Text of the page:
Under the federal Clery Act, colleges must disclose crime reports on campus, and at off-campus facilities owned by student organizations, such as fraternities.
“Penn State’s numbers have skyrocketed since the [Jerry] Sandusky case, and I don’t think it’s a bad thing at all,” said Kristen Houser, of the Pennsylvania Coalition Against Rape, or PCAR.
The reality, Annie Clark and others said, is that rape is endemic on college campuses.
According to the National Institute of Justice, 1 in 5 women are victims of sexual assault, or attempted sexual assault, in college.
Men are victims, too, but less often; the figure for men is 6.1 percent.
If a college claims to have received no rape reports at all, it means the college is either “intentionally under-reporting,” or its climate is such that “no one wants to come forward,” Clark said.
F&M formed its Sexual Assault Response Team more than a decade ago, spokeswoman Ferrante said.
In 2006, it convened a task force “to review policies and procedures,” she said. The college launched an awareness campaign and created a student group now known as Men United Against Sexual Assault.
“For the past decade, we have voluntarily and proactively continued to review and revise our policies with the guidance of attorneys, industry experts and the [U.S. Department of Education’s] Office of Civil Rights,” Ferrante said.
In 2011, the Office of Civil Rights issued a “Dear Colleague” letter advising colleges to strengthen their Title IX efforts to combat sexual harassment and violence.
In response, F&M’s task force became the Committee on Sexual Misconduct.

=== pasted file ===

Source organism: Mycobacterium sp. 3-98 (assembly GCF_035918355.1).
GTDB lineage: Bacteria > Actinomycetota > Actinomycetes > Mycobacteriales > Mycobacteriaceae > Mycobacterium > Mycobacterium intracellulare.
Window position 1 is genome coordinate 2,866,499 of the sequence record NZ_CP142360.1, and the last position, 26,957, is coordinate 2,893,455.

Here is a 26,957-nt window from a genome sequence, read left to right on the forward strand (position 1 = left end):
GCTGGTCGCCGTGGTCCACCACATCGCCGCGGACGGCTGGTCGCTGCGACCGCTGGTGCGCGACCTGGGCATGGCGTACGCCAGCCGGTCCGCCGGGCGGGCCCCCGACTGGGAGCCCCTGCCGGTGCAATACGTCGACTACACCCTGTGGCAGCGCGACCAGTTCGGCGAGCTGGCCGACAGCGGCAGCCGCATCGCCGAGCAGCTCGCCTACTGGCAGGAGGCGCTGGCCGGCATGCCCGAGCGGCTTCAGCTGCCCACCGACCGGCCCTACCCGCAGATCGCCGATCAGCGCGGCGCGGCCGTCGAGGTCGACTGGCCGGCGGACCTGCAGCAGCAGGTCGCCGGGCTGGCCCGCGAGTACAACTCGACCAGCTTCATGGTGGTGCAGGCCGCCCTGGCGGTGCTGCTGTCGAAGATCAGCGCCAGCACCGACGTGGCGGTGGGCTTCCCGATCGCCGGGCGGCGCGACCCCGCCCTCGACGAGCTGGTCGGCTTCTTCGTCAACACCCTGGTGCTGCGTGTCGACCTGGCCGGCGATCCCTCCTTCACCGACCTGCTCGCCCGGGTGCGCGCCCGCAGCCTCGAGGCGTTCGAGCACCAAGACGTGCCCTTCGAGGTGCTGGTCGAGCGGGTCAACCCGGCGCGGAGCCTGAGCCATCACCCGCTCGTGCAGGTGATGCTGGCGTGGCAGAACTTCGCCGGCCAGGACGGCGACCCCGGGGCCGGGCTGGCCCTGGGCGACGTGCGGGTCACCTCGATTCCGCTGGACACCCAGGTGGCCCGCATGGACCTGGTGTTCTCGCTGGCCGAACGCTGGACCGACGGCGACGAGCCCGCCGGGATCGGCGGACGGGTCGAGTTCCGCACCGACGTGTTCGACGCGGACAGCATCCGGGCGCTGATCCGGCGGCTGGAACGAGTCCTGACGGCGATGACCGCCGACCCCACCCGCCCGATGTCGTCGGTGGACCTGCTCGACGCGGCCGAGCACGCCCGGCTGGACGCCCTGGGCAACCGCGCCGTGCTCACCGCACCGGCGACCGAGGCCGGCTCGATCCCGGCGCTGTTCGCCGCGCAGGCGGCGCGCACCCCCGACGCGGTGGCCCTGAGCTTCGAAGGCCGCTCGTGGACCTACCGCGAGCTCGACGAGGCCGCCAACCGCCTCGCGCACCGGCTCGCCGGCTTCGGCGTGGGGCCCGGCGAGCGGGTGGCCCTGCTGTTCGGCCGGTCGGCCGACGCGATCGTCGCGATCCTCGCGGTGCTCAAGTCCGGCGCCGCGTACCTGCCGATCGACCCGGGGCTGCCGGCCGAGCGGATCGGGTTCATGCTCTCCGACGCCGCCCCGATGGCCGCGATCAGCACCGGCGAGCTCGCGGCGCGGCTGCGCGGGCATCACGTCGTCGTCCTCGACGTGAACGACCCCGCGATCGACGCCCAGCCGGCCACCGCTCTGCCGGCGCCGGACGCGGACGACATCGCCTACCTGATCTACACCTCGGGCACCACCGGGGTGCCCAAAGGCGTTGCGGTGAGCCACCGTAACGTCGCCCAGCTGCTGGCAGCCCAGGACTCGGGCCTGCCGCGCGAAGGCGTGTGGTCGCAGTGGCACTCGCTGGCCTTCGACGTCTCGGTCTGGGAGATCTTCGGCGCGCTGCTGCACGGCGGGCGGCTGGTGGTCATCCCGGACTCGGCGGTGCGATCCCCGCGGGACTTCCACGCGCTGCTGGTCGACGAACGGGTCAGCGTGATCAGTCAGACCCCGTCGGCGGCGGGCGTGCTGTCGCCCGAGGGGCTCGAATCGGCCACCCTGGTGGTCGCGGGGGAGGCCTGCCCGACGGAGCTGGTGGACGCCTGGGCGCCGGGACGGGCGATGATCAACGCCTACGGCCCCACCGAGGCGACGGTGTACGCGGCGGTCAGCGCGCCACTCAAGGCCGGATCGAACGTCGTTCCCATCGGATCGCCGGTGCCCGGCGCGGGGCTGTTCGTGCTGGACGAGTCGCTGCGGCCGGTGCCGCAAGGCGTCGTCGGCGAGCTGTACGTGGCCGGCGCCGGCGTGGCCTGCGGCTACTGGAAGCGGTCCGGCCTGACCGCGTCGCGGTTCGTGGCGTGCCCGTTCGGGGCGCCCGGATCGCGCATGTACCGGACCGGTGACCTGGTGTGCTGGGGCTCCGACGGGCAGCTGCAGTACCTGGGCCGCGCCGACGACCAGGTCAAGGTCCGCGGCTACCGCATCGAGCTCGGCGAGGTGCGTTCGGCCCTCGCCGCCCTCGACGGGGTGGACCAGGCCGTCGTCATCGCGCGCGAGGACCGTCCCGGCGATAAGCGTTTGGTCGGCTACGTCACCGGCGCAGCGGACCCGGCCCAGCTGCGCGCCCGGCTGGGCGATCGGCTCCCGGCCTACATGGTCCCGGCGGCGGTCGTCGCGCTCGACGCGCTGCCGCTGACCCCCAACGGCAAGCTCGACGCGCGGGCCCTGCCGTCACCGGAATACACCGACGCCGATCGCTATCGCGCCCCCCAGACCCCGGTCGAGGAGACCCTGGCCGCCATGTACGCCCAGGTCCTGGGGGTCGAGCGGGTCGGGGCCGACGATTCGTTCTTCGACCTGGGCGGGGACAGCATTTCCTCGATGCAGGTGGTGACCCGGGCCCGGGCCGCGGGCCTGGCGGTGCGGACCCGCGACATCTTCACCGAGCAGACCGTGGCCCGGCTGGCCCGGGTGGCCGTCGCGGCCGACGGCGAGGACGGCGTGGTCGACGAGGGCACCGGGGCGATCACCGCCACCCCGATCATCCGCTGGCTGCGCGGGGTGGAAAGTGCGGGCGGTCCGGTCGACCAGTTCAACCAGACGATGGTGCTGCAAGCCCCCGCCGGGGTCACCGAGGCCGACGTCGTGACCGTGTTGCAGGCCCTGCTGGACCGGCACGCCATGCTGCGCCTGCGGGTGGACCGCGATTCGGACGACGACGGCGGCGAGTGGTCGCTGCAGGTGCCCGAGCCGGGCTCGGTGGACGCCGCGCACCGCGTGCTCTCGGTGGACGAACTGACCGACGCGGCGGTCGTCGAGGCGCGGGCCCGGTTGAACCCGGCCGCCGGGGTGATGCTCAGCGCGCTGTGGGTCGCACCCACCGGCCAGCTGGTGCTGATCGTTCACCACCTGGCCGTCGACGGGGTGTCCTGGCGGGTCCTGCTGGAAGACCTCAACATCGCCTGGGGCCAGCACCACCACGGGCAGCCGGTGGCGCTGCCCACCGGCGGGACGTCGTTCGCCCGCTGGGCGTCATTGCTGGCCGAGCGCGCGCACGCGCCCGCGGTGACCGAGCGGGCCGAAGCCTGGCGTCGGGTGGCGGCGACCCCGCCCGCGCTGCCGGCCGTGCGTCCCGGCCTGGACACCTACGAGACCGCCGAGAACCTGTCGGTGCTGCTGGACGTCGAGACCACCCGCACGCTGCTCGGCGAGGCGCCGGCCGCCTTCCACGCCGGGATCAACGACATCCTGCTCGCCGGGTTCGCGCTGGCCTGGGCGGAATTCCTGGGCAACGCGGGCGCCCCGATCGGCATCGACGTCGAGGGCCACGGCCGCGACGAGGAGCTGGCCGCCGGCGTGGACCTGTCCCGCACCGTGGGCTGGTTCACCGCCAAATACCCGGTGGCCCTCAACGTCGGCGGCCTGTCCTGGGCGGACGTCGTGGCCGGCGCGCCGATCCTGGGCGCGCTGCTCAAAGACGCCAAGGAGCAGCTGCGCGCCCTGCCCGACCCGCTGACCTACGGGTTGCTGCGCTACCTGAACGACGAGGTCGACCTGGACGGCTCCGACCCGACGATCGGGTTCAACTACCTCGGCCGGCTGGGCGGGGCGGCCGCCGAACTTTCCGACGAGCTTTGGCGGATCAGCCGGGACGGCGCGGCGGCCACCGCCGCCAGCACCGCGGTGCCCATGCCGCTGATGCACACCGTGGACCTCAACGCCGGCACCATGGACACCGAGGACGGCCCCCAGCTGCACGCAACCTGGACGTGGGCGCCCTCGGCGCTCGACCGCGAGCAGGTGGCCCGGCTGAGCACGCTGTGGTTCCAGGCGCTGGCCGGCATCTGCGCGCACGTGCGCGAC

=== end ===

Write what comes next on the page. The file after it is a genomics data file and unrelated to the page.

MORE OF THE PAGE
And the college revised its reporting policies “according to the new guidelines,” Ferrante said.
As of January 2013, any F&M faculty or administration member who becomes aware of possible sexual harassment or misconduct must report it.
Counselors, clergy and health service providers are considered confidential reporters: At a victim’s request, they may withhold identifying details. But they still must make a report.
Faculty members are encouraged to note their status as mandated reporters on their course syllabuses “as a way of raising awareness about the college’s resources for reporting,” Ferrante said.
Faculty members also have been instructed “in how they may support students who wish to report confidentially, either by escorting them to counseling services or connecting them with the [college’s] 24-hour hotline,” Ferrante said.
The spokeswoman said the college’s renewed focus on preventing and reporting sexual assault may have led to the 2012 spike in forcible sex offense disclosures.
Eleven reports in 2012 is “a start,” Houser said.
F&M’s student population numbers about 2,400.
Why victims don’t report
Sexual assault is “woefully and chronically under-reported” on many campuses, Houser said, a point also made in a recently released report from the White House Task Force to Protect Students from Sexual Assault.
“Victims don’t report to anybody for a variety of reasons,” Houser said, but mostly, “They don’t trust that they will be responded to with compassion, belief and support.”
And their fears are rooted in the “good, solid evidence” they see all around them, of victims being harassed on social media, or being told to consider the consequences for their assailants, Houser said.
Of the 11 forcible sex offense reports disclosed by F&M in 2012, “all were investigated by the college,” Ferrante said.